And then there is the Fed.  They have dropped the federal funds rate from 5.25% to 3.0% in only five months starting from September.  This takes the real federal funds rate (“real” being an economic term for “inflation-adjusted”) down to about 1%.  That rate is well below the long-term real average of 2.4% that is considered neutral to growth.  Granted, it is not the -1% real rate we saw in 2004 when the federal funds rate was at a historically low one percent, but we did get to the stimulative zone incredibly fast.

(Also regarding interest rates, the average rate of 30-year fixed mortgages has dropped a full percentage point to 5.6%.  Combined with the federal government’s Hope Now program, this has allowed for a significant amount of home refinancing, thus mitigating the amount of foreclosures we might have otherwise seen this year, although there will still be a lot.  On a slightly separate note, housing is only 4.5% of GDP, and it has already blown up so badly that it won’t, by itself, push the economy into recession).

There is an unpredictable lag time in the efficacy of monetary policy, but a good rule of thumb is about twelve months.  However, this time around, only six months later we are already beginning to see benefits (most notably in reducing LIBOR, the interest rate to which many adjustable rate mortgages are tied).  By the autumn of 2008 we could very well likely begin to see GDP rates above their historical trend.

But for the first half of the year, before the stimulus has a chance to take hold, we have concerns.  Sure, some things are looking O.K.  We’ve recently had very good durable goods report, most inventory levels are very low, the 4-week moving average of unemployment claims (about 335,000) is well below the levels we typically see at the beginning of recessions (closer to 400,000), and job growth so far does not look recessionary.  In the first three months of the 1990-1991 and 2001 recessions, payrolls fell 335,000 and 374,000, respectively.  And while the payrolls numbers fell 17,000 in January (and grew in November and December), the less-reported-on household survey saw the number of employed jump by 634,000 – the third biggest increase in thirteen years.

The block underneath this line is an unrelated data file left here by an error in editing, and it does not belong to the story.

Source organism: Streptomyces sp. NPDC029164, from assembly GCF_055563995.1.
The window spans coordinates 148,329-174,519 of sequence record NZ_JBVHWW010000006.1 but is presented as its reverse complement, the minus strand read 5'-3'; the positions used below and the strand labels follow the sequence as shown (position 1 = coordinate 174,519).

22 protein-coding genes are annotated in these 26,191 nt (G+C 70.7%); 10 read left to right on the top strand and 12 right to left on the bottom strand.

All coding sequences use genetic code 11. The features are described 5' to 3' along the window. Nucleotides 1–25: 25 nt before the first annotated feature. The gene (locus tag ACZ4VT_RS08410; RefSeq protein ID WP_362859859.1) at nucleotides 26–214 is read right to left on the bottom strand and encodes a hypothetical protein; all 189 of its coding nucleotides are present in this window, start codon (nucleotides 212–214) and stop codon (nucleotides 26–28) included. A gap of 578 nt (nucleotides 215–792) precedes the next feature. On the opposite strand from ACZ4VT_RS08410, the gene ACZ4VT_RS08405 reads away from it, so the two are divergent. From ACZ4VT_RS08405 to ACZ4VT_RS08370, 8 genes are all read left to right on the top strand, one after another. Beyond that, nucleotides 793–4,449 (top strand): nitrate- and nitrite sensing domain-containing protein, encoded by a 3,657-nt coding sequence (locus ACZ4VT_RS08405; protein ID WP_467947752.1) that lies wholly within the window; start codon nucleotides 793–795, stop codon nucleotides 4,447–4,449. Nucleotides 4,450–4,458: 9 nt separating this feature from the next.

However, as mentioned, we remain concerned about the first half of this year.  In particular, we are concerned about households’ inability to pay their debts.  At the end of 2007 we saw delinquency and default rates go up in first and second mortgages, auto loans, and credit cards.  This has not gotten too much attention in the financial press yet, but the dramatic and broad-based deterioration in households’ willingness and ability to stay current on their debts is a cautionary signal that the economy may not just stall for a bit, but actually contract. 

The credit bureau Equifax tracked the delinquency rate on household liabilities (30 to 120 days past due) and found it to be above 4%.  That compares to the early 2006 low of 2.5%, and the 3% level at the beginning of the 2001 recession and the 3.2% high at the height of the 2001 recession.